A recent U.S. Court of Appeals for the Federal Circuit transfer of venue decision, In re Link_A_Media Devices Corp., 662 F.3d 1221 (Fed. Cir. 2011), may impact the many technology companies that have incorporated in Delaware and signal further development of the increasingly complex matter of choosing venue for patent disputes.
In Link_A_Media, the Federal Circuit held that the U.S. District Court for the District of Delaware erred when denying defendant Link_A_Media Devices Corp.’s (LAMD) motion to transfer a patent infringement case to the U.S. District Court for the Northern District of California. The only reasons for not transferring the case had been the defendant’s incorporation in Delaware and the plaintiff’s decision to sue there. The District of Delaware, considered by many to be a plaintiff-friendly forum, had also generally been viewed as being a forum out of which it was difficult to transfer a case. An important factor in many unsuccessful motions to transfer was the weight given to a defendant’s incorporation in the state of Delaware. The Federal Circuit decision in Link_A_Media makes clear that it is not a dispositive fact, with a likely result that Delaware may lose some of its appeal to plaintiffs as a choice of forum.
Background of the Case
In Link_A_Media, the plaintiff, Marvell International Ltd. (Marvell), asserted four patents against LAMD in the District of Delaware. LAMD is headquartered in the Northern District of California, where nearly all of its employees work. Marvell is a holding company headquartered in Bermuda that is the assignee and sole owner of the four asserted patents. Marvell Semiconductor, Inc., which is headquartered in the Northern District of California and employs the named inventors, is Marvell’s affiliate. LAMD moved to transfer the case to the Northern District of California under 28 U.S.C. § 1404(a); Marvell opposed, and the district court denied the motion to transfer.
The district court reasoned that because LAMD was incorporated in Delaware, it had no reason to complain about being sued in that forum. It distinguished other cases in which transfers were granted and the defendant was a “regional entity,” noting “LAMD has offices not only in California, but also in Minnesota, the United Kingdom, and Japan” and therefore is “not only a national player, but more of an international one, displacing it from regional enterprise status.”
The district court rejected LAMD’s argument that it would have been more convenient to litigate the case in California because LAMD’s witnesses and records were located there. The district court reasoned, “In this electronic age, there are no substantial burdens associated with discovery or witness availability that support the need for transfer” because “documents generally are stored, transferred and reviewed electronically,” and because depositions are generally taken where witnesses are located and only a handful of witnesses will actually testify live at trial. Finally, the district court found that California and Delaware have equal public interest in having the case litigated locally because “[e]ven if the parties may be considered to be California residents, LAMD is a corporate citizen of Delaware.”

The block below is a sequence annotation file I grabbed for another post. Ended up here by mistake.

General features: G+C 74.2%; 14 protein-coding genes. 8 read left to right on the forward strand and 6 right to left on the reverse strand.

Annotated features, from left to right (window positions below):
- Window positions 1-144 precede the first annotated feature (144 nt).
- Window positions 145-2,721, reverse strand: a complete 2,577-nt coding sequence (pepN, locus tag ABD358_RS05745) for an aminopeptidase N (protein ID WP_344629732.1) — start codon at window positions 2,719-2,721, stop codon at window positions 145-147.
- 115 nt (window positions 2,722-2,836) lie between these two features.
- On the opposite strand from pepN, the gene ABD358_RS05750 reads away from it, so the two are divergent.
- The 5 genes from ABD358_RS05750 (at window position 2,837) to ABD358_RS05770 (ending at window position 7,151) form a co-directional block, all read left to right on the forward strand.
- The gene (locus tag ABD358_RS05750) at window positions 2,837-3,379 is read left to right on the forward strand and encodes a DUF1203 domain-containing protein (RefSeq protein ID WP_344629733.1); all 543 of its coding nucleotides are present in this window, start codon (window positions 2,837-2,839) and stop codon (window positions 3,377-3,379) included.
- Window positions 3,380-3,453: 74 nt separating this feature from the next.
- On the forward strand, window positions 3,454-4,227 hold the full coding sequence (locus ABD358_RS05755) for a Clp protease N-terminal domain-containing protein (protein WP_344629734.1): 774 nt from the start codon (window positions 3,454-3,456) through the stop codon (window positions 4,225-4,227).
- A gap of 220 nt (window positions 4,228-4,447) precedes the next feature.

The Federal Circuit’s Transfer Ruling
The Federal Circuit held that the district court abused its discretion when denying LAMD’s motion to transfer venue. Applying the law of the regional (Third) circuit, the Federal Circuit began by considering the various private and public interest factors outlined in Jumara v. State Farm Insurance Co., 55 F.3d 873 (3d Cir. 1995) and determined that “the district court failed to balance those factors fairly and instead elevated two considerations to overriding importance.” In particular, the Federal Circuit held that the district court erred by “making Marvell’s choice of forum and the fact of LAMD’s incorporation in Delaware effectively dispositive of the transfer inquiry.”
With respect to Marvell’s choice of forum, the Federal Circuit found that the deference courts generally are allowed to give to the plaintiff’s chosen forum during the transfer analysis applies much less forcefully where the plaintiff files suit someplace other than in its home forum.
With respect to LAMD’s incorporation in Delaware, the Federal Circuit pointed out that, “Neither § 1404 nor Jumara list a party’s state of incorporation as a factor for a venue inquiry” and noted further, “It is certainly not a dispositive fact in the venue transfer analysis, as the district court in this case seemed to believe.” The Federal Circuit therefore found it was inappropriate for the district court to have relied so heavily on this fact.
The Federal Circuit also noted the district court gave too little consideration to private interest factors relating to the convenience of the witnesses and the location of the parties’ books and records. It held that, “While advances in technology may alter the weight given to these factors, it is improper to ignore them entirely.”
Finally, the Federal Circuit rejected Marvell’s argument that, because the “District of Delaware’s judges are highly experienced in patent infringement litigation,” the case should remain there. It noted that Marvell’s argument did not appear to be a factor under the Third Circuit standard, which considers the public interest factor favoring the forum having familiarity with “applicable state law,” not Federal patent law.